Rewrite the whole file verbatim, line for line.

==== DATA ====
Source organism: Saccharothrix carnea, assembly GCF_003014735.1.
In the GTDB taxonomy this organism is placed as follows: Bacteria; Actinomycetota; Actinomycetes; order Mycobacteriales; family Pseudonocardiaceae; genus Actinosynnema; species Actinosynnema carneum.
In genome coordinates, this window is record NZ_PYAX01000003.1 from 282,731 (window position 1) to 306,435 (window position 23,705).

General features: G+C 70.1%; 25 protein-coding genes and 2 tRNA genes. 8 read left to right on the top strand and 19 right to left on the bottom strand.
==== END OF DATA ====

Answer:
Source organism: Saccharothrix carnea, assembly GCF_003014735.1.
In the GTDB taxonomy this organism is placed as follows: Bacteria; Actinomycetota; Actinomycetes; order Mycobacteriales; family Pseudonocardiaceae; genus Actinosynnema; species Actinosynnema carneum.
In genome coordinates, this window is record NZ_PYAX01000003.1 from 282,731 (window position 1) to 306,435 (window position 23,705).

General features: G+C 70.1%; 25 protein-coding genes and 2 tRNA genes. 8 read left to right on the top strand and 19 right to left on the bottom strand.